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Neil Young

Luminato, To-Do Day Six

Reinvigorate yourself mid-week with more entertaining options courtesy of Luminato.

Pierre Brault channels guitarist Lenny Breau in 5 O'Clock Bells (photo by Christina Riley).

Pierre Brault channels guitarist Lenny Breau in 5 O'Clock Bells (photo by Christina Riley).

Wednesday, June 10

5 O’Clock Bells
Lenny Breau might have been a man of few words but his cultural impact continues to this day. On Monday the NFB screened a documentary about him, and today you’ll be able to catch Pierre Brault’s one-man show inspired by the jazz guitarist’s short and tragic life. The show, directed by Brian Quirt, wowed audiences during a sold-out run in Ottawa; expect a similar reaction when it premieres in Toronto tonight.
Berkeley Street Theatre (26 Berkeley St.), 7:30 p.m., $35.

Gothic Toronto—Writing the City Macabre
We always knew there was something ominous about the CN Tower; now we have our proof. Luminato and Diaspora Dialogues commissioned six Toronto writers, including Michelle Wan, Ann-Marie MacDonald and Andrew Pyper, to write short stories about the city. But there’s a twist: each one falls within the realm of gothic literature, so expect a spook or two. Bring a friend along because after a night of spine-tingling tales you probably won’t feel like heading home (or back to your hotel) by yourself. And be sure to pick up one of the limited-edition “chapbooks” compiling all the stories before they disappear into the ether.
The Music Gallery (197 John St.), 7:30 p.m., free.

The Canadian Songbook—A Tribute to Neil Young’s Live at Massey Hall
It’s hard to imagine Neil Young as an upstart musician still trying to prove his worth as a singer-songwriter. Yet that’s exactly what he was when he took the stage at Massey Hall on January 19, 1971, and played his soon-to-be-iconic songs including “Helpless” and “Old Man.” As part of Luminato’s music programming (particular those events celebrating the guitar), an assemblage of such top Canadian musicians as the Cowboy Junkies, Holly Cole, Steven Page and Carole Pope come together to recreate Young’s landmark performance.
Massey Hall (178 Victoria St.), 8 p.m., $59.50 to $79.50.

Luminato To-Do, Day Two

Luminato’s opening weekend continues with music, dance, art and much more.

Jacob Abrahamse as Stephen, the holy child, in <i>The Children's Crusade</i> (photo by Steve Wilkie).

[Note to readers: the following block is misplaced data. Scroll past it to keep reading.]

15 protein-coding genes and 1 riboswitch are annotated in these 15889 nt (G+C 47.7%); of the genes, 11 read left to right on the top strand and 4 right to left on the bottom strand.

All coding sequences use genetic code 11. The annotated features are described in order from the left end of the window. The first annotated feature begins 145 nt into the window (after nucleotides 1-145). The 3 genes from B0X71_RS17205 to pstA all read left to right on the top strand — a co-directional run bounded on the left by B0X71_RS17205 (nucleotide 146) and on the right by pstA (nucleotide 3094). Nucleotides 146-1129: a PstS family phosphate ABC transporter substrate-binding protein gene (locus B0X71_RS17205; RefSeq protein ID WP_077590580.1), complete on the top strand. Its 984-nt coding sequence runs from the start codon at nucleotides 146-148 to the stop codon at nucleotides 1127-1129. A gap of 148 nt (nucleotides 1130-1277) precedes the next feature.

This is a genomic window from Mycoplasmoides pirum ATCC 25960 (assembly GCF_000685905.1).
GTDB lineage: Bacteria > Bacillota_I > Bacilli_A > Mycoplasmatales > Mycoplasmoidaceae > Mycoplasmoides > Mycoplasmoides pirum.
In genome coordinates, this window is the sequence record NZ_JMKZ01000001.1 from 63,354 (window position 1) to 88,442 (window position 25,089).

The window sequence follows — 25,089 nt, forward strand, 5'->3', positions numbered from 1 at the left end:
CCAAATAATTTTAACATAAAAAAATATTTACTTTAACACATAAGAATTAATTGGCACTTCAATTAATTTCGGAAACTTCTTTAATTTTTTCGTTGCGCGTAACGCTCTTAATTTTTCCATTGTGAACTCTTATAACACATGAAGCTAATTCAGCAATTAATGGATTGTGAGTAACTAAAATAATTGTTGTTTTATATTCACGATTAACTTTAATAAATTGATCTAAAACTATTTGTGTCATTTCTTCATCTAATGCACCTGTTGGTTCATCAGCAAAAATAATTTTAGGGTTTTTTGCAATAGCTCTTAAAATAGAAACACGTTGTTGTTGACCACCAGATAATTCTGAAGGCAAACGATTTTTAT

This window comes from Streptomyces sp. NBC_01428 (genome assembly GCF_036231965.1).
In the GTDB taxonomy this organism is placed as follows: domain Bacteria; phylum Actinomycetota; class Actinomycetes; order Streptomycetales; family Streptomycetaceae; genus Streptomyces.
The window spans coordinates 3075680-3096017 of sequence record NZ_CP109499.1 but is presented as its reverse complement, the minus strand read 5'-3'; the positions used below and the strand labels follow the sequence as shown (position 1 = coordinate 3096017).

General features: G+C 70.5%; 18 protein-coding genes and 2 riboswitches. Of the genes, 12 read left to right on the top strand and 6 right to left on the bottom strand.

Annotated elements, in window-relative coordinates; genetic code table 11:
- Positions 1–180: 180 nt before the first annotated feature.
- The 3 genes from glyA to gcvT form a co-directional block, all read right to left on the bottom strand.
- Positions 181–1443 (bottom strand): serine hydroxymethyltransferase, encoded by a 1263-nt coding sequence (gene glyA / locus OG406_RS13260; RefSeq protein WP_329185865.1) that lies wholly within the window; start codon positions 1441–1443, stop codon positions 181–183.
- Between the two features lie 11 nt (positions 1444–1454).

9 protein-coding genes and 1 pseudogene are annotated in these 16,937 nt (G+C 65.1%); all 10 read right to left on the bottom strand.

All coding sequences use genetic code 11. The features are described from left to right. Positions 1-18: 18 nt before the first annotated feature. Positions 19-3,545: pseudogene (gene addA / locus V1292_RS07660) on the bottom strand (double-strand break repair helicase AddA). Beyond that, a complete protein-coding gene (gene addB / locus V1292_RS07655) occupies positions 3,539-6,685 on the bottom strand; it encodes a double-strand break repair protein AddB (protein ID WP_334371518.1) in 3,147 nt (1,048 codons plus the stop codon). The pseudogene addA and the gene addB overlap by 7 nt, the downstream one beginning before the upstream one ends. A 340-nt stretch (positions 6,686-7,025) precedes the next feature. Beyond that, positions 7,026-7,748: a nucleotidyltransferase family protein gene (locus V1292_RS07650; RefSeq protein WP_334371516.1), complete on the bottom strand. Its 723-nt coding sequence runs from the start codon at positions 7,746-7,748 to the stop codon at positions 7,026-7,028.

Jacob Abrahamse as Stephen, the holy child, in The Children's Crusade (photo by Steve Wilkie).


The Children’s Crusade
Marvel at the world premiere of a Luminato-commissioned opera renowned composer R. Murray Schafer. Based on a horrific (and historically disputed) 13th-century escapade when thousands of children are said to have joined an ill-fated journey to the Holy Land, the show features a cast of more than 100, including many members of the Canadian Children’s Opera Company. Performed before a standing audience in a warehouse “theatre,” this is a musical crusade you won’t want to miss.
153 Dufferin St., 8 p.m., $40.

Family Dance Party
Are there any budding guitarists in your family? Why not take them to Yonge-Dundas Square for the Family Dance Party, a free event celebrating guitar music. Show off your shredding skills during air guitar lessons, or partake in some guitar-inspired craftmaking. Rock on!
Yonge-Dundas Square, 11 a.m., free.

Tony Oursler
One of North America’s preeminent multimedia artists, Tony Oursler, has taken over Grange Park with a fascinating—and potentially disturbing—installation. His latest public piece deals with modes of communication and the ways in which we connect through mass culture, among other things.
Grange Park (McCaul & Dundas streets, just south of the Art Gallery of Ontario), for the duration of Luminato, free.

The Great Canadian Tune
Visit the festival’s hub to witness—or better yet, be a part of—Guiness World Record history. Here, guitarists from far and wide are invited to assemble and strum Neil Young’s classic “Helpless,” in what may turn out to be the world’s biggest jam session; only 1,803 players are needed to beat the current record-holder, Leinfelden-Echterdingen, Germany. Win or lose, it’s bound to be a great time.
Yonge-Dundas Square, 2 p.m., free.